How Magnesium Keeps Your Heart Rhythm Healthy

Magnesium is a nutrient that's vital to your body's well-being. It's essential for numerous bodily functions, but most importantly, that "Mg" on the periodic chart is a mineral that's crucial for good heart health. What effect does it have on the heart? Read on to find out more about magnesium and how it keeps your ticker in tip-top shape.

Not to be confused with manganese, magnesium levels are regulated in the kidneys, and excess comes out in your pee (via Everyday Health). Our body stores a tiny percentage in the blood, while greater levels are housed within bones, as well as within cells. It's a key part of a host of biochemical processes in the body, benefitting areas including the bones, nerves, and the muscles.

Speaking of muscles, one of our most important muscles, the heart, needs this nutrient every day. In order to prevent bigger heart health concerns, magnesium is crucial.  A 2019 study published in Nutrients showed that adequate magnesium in the blood actually prevents mineral deposits in arteries. A Cardiology Research and Practice study from 2019 confirmed that a lack of magnesium increases the risks of heart disease and metabolic syndrome. Shockingly, half of the U.S. population likely needs more magnesium, as Oregon State University reports that nearly half of the U.S. may not be getting enough of it in their diet.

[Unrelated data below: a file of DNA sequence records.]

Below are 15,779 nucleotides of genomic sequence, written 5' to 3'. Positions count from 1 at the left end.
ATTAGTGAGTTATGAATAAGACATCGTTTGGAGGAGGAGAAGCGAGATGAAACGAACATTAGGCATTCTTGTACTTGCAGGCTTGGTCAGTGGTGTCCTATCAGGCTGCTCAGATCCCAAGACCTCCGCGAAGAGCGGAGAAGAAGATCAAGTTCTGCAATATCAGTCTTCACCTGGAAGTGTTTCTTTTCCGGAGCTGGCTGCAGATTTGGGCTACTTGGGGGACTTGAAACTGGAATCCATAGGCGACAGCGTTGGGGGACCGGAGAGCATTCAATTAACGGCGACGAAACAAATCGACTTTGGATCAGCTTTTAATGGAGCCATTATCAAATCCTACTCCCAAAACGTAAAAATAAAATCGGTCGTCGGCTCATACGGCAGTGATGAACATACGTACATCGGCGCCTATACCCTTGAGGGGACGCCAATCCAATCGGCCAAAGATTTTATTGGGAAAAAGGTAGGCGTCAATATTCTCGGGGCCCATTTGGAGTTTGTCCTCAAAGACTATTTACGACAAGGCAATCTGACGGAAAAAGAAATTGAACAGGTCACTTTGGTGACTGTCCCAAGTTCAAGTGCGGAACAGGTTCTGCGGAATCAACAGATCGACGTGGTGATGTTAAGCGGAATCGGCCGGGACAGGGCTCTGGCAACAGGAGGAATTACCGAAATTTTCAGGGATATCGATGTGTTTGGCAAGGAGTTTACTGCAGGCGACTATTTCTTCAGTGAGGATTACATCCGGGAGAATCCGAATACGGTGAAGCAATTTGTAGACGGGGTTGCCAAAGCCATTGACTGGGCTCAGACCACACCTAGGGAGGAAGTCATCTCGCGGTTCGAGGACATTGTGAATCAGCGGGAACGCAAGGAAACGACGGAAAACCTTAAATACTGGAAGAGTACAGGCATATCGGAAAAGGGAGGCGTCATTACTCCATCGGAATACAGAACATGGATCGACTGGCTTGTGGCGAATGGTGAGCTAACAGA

How does magnesium regulate our heartbeat?

The reason magnesium is so important to the heart is that it is essential for a healthy heartbeat. Everyday Health attests that magnesium gives electrolytes like potassium and calcium a lift into cells. Healthline points out that these elements trigger nerve and muscle responses that cause the heart to relax and contract at a normal rate. On the other hand, inadequate amounts of magnesium create an irregular heartbeat, medically known as an arrhythmia (per Everyday Health). The study from Cardiology Research and Practice mentions that low magnesium levels are associated with more serious arrhythmias like atrial fibrillation.

How much magnesium do you need? Daily recommendations from Healthline land at 400 mg for men aged 19–30; women of the same age group need about 310 mg. Those who are pregnant require a bit more, with intake suggested at around 360 mg. Eating a well-balanced diet decreases the chances of a deficiency. To add more magnesium-rich foods to your plate, Healthline experts suggest things like spinach, black beans, salmon, avocado, and chia seeds. Vegans and vegetarians can enjoy plant-based options like edamame and brown rice. However, Oregon State University notes you may need more "Mg" if you frequently experience nausea, muscle tremors, and extremely low potassium. If you think you're not getting enough, speak with a health professional about a diet change or supplements.